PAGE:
CHARLESTON, W.Va. (March 25, 2016) – On Wednesday, Gov. Earl Ray Tomblin signed a bill into law that takes a small, but important, first step in setting the foundation to reject federal EPA “Clean Power Plan” rules.

Sen. Gregory Boso (R-Summersville) introduced Senate Bill 691 (SB691) on Feb. 22. The legislation would prohibit the Department of Environmental Protection from unilaterally implementing EPA “Clean Power Plan” emission requirements.

SB691 passed the House by a 100-0 vote. It cleared the Senate on March 1 34-0.

Under the new law, the Department of Environmental Protection will be required to submit a report to the legislature regarding the feasibility of the state’s compliance with any EPA directive. If the department determines that the creation of a state plan is feasible, it will be required to develop and submit the proposed state plan to the legislature before submitting it to the EPA. It will also be required to publish the report for the public. The legislature will then have the option of acting in several ways.

“If the department submits a proposed state plan to the Legislature under this section, the Legislature may by act, including presentment to the Governor: (i) Authorize the department to submit the proposed state plan to the Environmental Protection Agency; (ii) authorize the department to submit the state plan with amendment; or (iii) not grant such rulemaking or other authority to the department for submission and implementation of the state plan.” [Emphasis added]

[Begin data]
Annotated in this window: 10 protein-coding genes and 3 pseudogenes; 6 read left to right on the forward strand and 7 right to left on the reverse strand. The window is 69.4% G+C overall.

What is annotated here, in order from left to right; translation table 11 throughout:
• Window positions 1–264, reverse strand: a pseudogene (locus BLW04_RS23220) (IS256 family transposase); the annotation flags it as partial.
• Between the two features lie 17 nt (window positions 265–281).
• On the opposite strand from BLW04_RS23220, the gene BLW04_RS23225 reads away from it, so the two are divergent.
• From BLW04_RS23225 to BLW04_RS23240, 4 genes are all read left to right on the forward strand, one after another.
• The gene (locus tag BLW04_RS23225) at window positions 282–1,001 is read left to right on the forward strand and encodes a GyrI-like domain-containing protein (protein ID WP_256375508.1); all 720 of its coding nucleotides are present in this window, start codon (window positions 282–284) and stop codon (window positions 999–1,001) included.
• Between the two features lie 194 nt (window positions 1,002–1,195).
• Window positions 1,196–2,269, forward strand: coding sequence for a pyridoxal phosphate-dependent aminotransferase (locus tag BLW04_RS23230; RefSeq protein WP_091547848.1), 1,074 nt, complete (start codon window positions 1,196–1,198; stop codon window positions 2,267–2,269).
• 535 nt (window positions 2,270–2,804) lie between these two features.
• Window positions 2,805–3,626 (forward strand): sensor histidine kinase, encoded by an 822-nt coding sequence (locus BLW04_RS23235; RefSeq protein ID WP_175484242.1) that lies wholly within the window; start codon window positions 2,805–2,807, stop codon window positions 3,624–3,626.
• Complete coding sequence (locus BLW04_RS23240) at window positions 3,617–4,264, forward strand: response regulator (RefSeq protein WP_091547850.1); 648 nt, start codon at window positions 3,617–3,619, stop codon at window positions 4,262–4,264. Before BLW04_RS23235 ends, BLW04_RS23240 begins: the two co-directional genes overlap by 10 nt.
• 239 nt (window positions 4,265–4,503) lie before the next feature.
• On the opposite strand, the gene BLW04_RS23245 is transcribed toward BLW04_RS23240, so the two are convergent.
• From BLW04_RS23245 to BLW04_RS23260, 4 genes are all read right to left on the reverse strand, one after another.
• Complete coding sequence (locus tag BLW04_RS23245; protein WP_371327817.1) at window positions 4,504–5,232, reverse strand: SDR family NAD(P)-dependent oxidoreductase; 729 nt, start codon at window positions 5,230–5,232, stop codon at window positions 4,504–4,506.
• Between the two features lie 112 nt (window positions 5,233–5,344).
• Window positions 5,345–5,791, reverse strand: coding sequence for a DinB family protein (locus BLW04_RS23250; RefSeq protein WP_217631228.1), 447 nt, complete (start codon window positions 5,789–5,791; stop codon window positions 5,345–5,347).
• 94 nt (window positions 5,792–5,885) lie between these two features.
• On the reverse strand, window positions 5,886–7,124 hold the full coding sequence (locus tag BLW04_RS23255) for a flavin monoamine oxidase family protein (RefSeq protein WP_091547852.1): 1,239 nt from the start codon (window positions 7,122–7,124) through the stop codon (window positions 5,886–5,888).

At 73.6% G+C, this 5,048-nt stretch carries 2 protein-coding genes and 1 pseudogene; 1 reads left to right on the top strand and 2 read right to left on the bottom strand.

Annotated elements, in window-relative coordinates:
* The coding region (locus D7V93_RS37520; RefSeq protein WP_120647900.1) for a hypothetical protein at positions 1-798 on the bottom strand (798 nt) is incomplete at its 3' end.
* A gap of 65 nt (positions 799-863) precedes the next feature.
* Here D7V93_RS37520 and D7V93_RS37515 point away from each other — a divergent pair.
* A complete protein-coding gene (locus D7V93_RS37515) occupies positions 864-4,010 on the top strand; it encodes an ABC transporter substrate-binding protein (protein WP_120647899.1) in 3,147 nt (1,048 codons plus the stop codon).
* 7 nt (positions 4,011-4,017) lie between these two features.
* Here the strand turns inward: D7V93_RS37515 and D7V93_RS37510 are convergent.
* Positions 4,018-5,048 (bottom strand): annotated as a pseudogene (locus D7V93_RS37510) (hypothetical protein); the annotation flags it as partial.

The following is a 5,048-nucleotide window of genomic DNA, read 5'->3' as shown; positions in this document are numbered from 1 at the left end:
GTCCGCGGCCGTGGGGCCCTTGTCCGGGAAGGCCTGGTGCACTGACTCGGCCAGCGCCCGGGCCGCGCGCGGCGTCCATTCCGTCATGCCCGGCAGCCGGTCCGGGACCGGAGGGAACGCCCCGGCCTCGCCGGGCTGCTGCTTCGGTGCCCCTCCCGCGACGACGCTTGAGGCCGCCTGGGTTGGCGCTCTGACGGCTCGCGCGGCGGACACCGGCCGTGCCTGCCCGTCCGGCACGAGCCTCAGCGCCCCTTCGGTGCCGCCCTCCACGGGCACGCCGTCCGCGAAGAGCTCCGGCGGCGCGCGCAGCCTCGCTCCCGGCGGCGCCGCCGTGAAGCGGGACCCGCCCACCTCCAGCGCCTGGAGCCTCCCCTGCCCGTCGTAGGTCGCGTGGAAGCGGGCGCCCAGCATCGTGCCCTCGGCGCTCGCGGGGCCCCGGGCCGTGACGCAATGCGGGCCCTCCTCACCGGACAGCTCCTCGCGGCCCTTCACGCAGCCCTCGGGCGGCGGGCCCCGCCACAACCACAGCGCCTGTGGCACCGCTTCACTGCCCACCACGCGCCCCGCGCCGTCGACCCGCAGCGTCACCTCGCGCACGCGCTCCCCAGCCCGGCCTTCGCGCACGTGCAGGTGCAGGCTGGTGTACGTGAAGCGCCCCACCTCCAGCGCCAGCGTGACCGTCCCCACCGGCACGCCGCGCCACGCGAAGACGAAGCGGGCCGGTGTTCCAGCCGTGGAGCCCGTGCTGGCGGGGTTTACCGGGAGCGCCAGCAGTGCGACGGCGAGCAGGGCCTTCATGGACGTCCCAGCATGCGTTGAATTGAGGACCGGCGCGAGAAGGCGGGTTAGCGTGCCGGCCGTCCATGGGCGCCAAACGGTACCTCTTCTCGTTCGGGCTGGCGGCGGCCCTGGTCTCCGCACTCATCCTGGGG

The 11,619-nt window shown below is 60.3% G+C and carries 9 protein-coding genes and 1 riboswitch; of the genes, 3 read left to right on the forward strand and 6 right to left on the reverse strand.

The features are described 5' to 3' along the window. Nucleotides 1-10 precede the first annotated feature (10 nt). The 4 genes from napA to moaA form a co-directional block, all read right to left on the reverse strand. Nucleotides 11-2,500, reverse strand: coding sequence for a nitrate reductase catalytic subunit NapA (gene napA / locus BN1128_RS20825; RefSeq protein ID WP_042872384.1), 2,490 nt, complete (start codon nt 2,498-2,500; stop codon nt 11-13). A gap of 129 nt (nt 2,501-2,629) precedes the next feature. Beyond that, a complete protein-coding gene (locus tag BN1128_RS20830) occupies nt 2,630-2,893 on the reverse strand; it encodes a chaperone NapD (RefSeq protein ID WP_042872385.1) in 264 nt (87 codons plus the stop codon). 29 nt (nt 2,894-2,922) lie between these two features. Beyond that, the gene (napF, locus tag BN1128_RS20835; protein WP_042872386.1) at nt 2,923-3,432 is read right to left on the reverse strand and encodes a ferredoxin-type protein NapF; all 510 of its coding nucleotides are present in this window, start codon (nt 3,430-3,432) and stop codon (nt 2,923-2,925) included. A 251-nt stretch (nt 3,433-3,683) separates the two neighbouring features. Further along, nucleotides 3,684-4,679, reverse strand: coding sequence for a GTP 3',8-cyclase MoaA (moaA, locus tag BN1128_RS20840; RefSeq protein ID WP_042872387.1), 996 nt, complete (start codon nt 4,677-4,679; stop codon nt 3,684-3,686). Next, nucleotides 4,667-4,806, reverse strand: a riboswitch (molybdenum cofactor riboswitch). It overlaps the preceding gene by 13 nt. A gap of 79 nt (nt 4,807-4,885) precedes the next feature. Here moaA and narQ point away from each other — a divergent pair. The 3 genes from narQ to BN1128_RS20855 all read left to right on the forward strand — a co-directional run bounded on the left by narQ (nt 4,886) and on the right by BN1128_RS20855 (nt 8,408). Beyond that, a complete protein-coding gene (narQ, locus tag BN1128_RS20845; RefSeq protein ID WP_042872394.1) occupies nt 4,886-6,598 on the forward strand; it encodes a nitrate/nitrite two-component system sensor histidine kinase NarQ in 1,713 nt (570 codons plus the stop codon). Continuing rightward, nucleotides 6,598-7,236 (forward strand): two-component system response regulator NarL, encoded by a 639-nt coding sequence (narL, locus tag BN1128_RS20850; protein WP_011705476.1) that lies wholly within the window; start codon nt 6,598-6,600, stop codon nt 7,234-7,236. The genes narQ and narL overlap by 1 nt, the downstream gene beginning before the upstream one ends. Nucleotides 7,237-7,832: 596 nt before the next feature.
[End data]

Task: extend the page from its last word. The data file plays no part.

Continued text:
SB691 includes specific criteria the Department of Environmental Protection must take into consideration when completing its report and submitting a state plan.

While the new law will not guarantee the state will reject compliance with EPA mandates, it sets the foundation to do so. It also brings the entire process into the public spotlight, allowing West Virginia residents to have input into the process.

As it previously stood, the Department of Environmental Protection and the EPA could work behind the scenes to adopt such plans without any public or legislative input at all. The department acts, in practice, like a part of the federal government. SB691 reasserts some state authority over the Department of Environmental Protection and the entire process.

With the federal courts putting a “pause” on federal implementation of some of the Clean Power Plan, SB691 represents a good first step toward fully blocking unconstitutional EPA Clean Power Plan mandates. Passage into law begins to place the process back in the hands of the state, thus diminishing the power of the federal agency. The new law also sets the stage for more aggressive action such as refusing cooperation with the enforcement of EPA rules and regulations.


Mike Maharrey

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